Detect Linux Runlevel

Michael Torrie torriem at gmail.com
Mon Dec 5 22:41:07 EST 2016


On 12/05/2016 07:48 PM, Steve D'Aprano wrote:
> On Tue, 6 Dec 2016 11:08 am, Michael Torrie wrote about systemd:
> 
>> I have yet to see any evidence of this Pyonguang situation.
> 
> Let me guess... you're running a single-user Linux box?

No I've done it on servers that weren't single-user (mail and web
servers in particular).  Not sure what you're getting at there, or why
that's relevant.  All Linux machines are set up and run as multi-user
boxes anyway.  Even my laptop that only I use.

> Fortunately, I've managed to avoid needing to personally interact with
> systemd at all. But over the last year or so, I've had to listen to a
> continual chorus of complaints from the sys admins I work with as they
> struggle to adapt our code to the Brave New World of systemd.
> 
> Let me put it this way: one of our techs took it upon himself to migrate our
> Python code base from Python 2.6 to 3.4, some tens of thousands of lines.
> It took him half of one afternoon.
>
> In comparison, migrating to systemd has given us nothing but headaches, and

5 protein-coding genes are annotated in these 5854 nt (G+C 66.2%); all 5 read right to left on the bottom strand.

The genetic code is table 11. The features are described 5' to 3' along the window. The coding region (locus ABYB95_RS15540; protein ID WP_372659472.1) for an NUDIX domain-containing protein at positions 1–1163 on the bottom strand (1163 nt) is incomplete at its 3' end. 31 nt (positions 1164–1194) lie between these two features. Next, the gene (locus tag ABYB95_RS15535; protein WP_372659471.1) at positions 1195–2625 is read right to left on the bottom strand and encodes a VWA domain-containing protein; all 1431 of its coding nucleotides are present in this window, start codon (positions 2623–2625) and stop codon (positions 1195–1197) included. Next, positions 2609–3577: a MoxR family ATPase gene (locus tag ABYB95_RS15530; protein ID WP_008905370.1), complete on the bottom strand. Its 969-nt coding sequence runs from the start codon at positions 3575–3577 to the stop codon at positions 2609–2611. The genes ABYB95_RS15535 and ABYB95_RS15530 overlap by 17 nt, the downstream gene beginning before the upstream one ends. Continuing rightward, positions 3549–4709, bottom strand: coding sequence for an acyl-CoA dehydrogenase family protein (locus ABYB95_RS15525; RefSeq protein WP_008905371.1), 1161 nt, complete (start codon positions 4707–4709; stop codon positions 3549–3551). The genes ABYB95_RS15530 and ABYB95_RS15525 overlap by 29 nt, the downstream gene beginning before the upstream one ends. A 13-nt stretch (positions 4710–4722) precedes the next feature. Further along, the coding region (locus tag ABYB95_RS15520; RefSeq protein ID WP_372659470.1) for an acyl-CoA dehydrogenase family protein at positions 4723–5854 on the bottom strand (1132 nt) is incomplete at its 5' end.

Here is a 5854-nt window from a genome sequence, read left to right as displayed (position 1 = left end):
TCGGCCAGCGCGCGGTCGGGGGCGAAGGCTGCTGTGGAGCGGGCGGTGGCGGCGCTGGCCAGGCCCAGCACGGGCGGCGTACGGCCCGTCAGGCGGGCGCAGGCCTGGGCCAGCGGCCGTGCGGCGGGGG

> invariably when we try asking for help on the main systemd IRC channel
> we're told that we're wrong for wanting to do what we want to do.

Well since I have no idea what you were trying to do I can't comment.

> Not just "systemd can't do that", but "you shouldn't do that".
> 
> Why not? We used to do it, and it is necessary for our application.

That sounds frustrating, but of course I've heard similar stories from
folks moving to Python 3. :)

> "Because its wrong."

I've yet to encounter any of those kind of problems your admins
apparently had.  Also systemd in no way prevents you from using init
scripts or even inetd services if you choose, so there's always a
fallback position.

I'll have to specifically ask my friend who works for Bluehost about any
systemd troubles next time I speak with her.


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